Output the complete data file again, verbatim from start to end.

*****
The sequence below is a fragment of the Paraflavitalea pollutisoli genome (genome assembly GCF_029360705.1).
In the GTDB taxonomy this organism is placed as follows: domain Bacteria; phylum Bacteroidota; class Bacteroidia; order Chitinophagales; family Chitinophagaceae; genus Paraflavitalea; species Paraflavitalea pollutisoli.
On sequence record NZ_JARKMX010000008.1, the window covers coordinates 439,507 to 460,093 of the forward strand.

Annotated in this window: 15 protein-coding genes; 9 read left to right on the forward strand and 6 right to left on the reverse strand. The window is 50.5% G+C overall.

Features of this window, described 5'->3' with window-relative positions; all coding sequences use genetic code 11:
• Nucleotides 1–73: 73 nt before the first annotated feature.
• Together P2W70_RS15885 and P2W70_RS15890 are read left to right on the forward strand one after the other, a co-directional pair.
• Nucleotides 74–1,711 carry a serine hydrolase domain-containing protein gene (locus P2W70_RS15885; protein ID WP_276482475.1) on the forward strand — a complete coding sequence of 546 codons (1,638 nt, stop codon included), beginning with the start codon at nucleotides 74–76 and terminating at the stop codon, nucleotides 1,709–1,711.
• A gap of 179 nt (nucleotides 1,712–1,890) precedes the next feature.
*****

The sequence below is a fragment of the Paraflavitalea pollutisoli genome (genome assembly GCF_029360705.1).
In the GTDB taxonomy this organism is placed as follows: domain Bacteria; phylum Bacteroidota; class Bacteroidia; order Chitinophagales; family Chitinophagaceae; genus Paraflavitalea; species Paraflavitalea pollutisoli.
On sequence record NZ_JARKMX010000008.1, the window covers coordinates 439,507 to 460,093 of the forward strand.

Annotated in this window: 15 protein-coding genes; 9 read left to right on the forward strand and 6 right to left on the reverse strand. The window is 50.5% G+C overall.

Features of this window, described 5'->3' with window-relative positions; all coding sequences use genetic code 11:
• Nucleotides 1–73: 73 nt before the first annotated feature.
• Together P2W70_RS15885 and P2W70_RS15890 are read left to right on the forward strand one after the other, a co-directional pair.
• Nucleotides 74–1,711 carry a serine hydrolase domain-containing protein gene (locus P2W70_RS15885; protein ID WP_276482475.1) on the forward strand — a complete coding sequence of 546 codons (1,638 nt, stop codon included), beginning with the start codon at nucleotides 74–76 and terminating at the stop codon, nucleotides 1,709–1,711.
• A gap of 179 nt (nucleotides 1,712–1,890) precedes the next feature.